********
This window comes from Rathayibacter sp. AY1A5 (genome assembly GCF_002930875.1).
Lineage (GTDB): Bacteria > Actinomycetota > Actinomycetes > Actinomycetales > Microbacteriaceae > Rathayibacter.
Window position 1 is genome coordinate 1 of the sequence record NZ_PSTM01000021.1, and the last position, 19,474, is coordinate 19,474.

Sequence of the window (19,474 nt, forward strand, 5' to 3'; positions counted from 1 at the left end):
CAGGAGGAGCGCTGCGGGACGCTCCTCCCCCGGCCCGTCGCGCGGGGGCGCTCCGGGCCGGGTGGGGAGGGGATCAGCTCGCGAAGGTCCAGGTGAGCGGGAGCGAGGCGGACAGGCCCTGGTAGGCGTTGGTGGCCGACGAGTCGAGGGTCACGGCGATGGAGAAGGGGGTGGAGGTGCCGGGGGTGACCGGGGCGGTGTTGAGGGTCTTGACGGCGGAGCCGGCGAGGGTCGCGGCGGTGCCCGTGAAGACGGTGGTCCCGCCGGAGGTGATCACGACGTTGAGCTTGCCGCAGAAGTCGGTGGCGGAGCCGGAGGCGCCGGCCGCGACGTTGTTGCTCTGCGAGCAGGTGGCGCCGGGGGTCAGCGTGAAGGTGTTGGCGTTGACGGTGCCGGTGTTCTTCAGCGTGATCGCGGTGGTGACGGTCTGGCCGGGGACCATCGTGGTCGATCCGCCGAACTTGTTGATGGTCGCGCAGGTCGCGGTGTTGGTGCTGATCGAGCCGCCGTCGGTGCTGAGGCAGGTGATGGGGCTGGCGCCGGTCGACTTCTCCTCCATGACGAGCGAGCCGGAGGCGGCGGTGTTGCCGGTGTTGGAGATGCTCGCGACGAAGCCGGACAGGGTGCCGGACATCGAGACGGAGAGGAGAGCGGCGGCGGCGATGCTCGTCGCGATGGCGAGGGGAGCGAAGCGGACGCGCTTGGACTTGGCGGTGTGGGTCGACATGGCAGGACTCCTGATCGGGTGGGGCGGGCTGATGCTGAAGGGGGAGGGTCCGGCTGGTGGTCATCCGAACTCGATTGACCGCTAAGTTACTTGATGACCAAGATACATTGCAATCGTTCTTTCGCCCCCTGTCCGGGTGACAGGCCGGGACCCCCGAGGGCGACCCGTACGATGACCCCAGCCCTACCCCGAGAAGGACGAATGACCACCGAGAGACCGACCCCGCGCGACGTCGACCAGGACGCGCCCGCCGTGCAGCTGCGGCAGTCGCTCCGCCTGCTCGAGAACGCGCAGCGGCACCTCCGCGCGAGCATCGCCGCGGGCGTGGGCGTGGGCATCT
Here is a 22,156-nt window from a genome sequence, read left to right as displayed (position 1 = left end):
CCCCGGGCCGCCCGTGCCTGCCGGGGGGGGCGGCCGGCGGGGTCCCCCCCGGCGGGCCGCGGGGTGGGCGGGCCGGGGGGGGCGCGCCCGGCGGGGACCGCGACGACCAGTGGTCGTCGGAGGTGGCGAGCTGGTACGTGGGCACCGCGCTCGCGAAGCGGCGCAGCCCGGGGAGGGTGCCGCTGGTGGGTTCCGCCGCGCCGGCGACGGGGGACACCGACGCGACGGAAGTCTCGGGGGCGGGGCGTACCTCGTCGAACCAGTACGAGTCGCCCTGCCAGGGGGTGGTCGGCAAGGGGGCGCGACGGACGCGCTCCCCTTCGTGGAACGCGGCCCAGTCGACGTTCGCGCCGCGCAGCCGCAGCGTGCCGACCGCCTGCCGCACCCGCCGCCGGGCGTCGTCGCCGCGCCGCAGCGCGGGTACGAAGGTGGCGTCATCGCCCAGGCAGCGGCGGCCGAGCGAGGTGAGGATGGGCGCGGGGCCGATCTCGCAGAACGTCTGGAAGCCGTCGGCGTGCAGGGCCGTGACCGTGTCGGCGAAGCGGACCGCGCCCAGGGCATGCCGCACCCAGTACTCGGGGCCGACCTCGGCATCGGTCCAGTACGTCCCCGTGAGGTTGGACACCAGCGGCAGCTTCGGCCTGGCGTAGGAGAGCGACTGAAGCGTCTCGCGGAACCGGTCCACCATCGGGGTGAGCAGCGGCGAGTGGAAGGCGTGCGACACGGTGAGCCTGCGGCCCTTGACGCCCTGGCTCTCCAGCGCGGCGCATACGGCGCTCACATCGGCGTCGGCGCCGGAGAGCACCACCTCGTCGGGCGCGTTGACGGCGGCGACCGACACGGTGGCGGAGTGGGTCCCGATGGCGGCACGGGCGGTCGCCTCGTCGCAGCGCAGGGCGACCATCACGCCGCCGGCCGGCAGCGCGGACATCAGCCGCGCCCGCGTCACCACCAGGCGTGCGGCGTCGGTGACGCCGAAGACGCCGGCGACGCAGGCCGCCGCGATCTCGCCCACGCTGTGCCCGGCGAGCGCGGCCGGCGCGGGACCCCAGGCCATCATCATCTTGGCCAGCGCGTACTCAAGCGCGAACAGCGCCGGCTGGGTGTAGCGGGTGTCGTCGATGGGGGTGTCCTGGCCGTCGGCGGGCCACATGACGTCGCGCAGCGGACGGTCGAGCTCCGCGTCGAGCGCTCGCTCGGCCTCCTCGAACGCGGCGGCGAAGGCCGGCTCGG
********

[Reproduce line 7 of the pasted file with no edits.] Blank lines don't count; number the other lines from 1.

CCCCGGGCCGCCCGTGCCTGCCGGGGGGGGCGGCCGGCGGGGTCCCCCCCGGCGGGCCGCGGGGTGGGCGGGCCGGGGGGGGCGCGCCCGGCGGGGACCGCGACGACCAGTGGTCGTCGGAGGTGGCGAGCTGGTACGTGGGCACCGCGCTCGCGAAGCGGCGCAGCCCGGGGAGGGTGCCGCTGGTGGGTTCCGCCGCGCCGGCGACGGGGGACACCGACGCGACGGAAGTCTCGGGGGCGGGGCGTACCTCGTCGAACCAGTACGAGTCGCCCTGCCAGGGGGTGGTCGGCAAGGGGGCGCGACGGACGCGCTCCCCTTCGTGGAACGCGGCCCAGTCGACGTTCGCGCCGCGCAGCCGCAGCGTGCCGACCGCCTGCCGCACCCGCCGCCGGGCGTCGTCGCCGCGCCGCAGCGCGGGTACGAAGGTGGCGTCATCGCCCAGGCAGCGGCGGCCGAGCGAGGTGAGGATGGGCGCGGGGCCGATCTCGCAGAACGTCTGGAAGCCGTCGGCGTGCAGGGCCGTGACCGTGTCGGCGAAGCGGACCGCGCCCAGGGCATGCCGCACCCAGTACTCGGGGCCGACCTCGGCATCGGTCCAGTACGTCCCCGTGAGGTTGGACACCAGCGGCAGCTTCGGCCTGGCGTAGGAGAGCGACTGAAGCGTCTCGCGGAACCGGTCCACCATCGGGGTGAGCAGCGGCGAGTGGAAGGCGTGCGACACGGTGAGCCTGCGGCCCTTGACGCCCTGGCTCTCCAGCGCGGCGCATACGGCGCTCACATCGGCGTCGGCGCCGGAGAGCACCACCTCGTCGGGCGCGTTGACGGCGGCGACCGACACGGTGGCGGAGTGGGTCCCGATGGCGGCACGGGCGGTCGCCTCGTCGCAGCGCAGGGCGACCATCACGCCGCCGGCCGGCAGCGCGGACATCAGCCGCGCCCGCGTCACCACCAGGCGTGCGGCGTCGGTGACGCCGAAGACGCCGGCGACGCAGGCCGCCGCGATCTCGCCCACGCTGTGCCCGGCGAGCGCGGCCGGCGCGGGACCCCAGGCCATCATCATCTTGGCCAGCGCGTACTCAAGCGCGAACAGCGCCGGCTGGGTGTAGCGGGTGTCGTCGATGGGGGTGTCCTGGCCGTCGGCGGGCCACATGACGTCGCGCAGCGGACGGTCGAGCTCCGCGTCGAGCGCTCGCTCGGCCTCCTCGAACGCGGCGGCGAAGGCCGGCTCGG